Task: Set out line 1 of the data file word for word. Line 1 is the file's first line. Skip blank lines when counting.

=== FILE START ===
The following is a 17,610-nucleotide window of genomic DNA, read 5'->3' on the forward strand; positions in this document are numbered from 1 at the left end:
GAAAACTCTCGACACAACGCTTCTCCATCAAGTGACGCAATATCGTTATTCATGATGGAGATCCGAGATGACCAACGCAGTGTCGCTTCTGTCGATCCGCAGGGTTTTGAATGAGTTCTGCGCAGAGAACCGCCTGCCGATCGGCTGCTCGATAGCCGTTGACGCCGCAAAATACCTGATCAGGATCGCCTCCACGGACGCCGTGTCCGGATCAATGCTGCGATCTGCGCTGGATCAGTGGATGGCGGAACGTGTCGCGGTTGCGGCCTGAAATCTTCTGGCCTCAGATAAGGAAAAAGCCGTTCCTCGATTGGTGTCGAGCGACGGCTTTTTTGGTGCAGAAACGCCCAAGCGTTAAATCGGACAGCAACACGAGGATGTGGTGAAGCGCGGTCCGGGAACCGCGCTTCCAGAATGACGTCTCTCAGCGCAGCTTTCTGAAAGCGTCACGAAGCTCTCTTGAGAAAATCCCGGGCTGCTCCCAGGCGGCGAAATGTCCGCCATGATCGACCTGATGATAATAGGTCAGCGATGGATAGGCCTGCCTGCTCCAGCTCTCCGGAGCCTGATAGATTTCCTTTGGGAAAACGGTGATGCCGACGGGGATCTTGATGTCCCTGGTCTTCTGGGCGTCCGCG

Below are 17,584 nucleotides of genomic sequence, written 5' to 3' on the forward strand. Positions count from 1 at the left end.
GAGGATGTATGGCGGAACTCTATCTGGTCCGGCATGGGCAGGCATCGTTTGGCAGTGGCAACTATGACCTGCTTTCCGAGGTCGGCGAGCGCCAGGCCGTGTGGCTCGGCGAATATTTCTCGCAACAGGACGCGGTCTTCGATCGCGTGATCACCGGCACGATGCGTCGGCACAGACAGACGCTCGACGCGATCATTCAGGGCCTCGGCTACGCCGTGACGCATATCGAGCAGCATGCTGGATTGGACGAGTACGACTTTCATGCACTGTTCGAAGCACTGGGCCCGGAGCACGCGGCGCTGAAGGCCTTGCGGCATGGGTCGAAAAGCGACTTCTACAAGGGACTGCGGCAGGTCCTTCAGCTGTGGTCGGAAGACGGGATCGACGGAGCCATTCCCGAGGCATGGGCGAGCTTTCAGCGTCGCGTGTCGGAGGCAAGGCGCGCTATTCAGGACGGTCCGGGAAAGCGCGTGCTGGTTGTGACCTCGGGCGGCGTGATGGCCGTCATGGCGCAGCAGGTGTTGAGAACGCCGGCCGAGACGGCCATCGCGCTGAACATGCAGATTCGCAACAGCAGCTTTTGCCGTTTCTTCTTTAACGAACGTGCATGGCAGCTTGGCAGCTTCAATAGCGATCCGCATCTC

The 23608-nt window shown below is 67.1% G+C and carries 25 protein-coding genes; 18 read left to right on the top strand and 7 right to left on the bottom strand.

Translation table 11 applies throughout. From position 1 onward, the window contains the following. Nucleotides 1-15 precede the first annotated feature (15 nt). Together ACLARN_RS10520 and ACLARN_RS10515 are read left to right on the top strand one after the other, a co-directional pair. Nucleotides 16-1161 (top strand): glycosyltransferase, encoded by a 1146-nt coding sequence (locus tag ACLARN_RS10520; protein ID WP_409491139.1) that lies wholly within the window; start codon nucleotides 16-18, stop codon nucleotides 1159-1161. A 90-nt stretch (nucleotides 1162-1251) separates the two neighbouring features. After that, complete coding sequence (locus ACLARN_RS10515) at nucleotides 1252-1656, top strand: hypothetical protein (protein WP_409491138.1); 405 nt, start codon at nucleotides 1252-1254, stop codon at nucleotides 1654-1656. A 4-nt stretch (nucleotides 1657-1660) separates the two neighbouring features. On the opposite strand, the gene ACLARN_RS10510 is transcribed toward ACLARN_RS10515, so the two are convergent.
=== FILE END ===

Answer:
The following is a 17,610-nucleotide window of genomic DNA, read 5'->3' on the forward strand; positions in this document are numbered from 1 at the left end: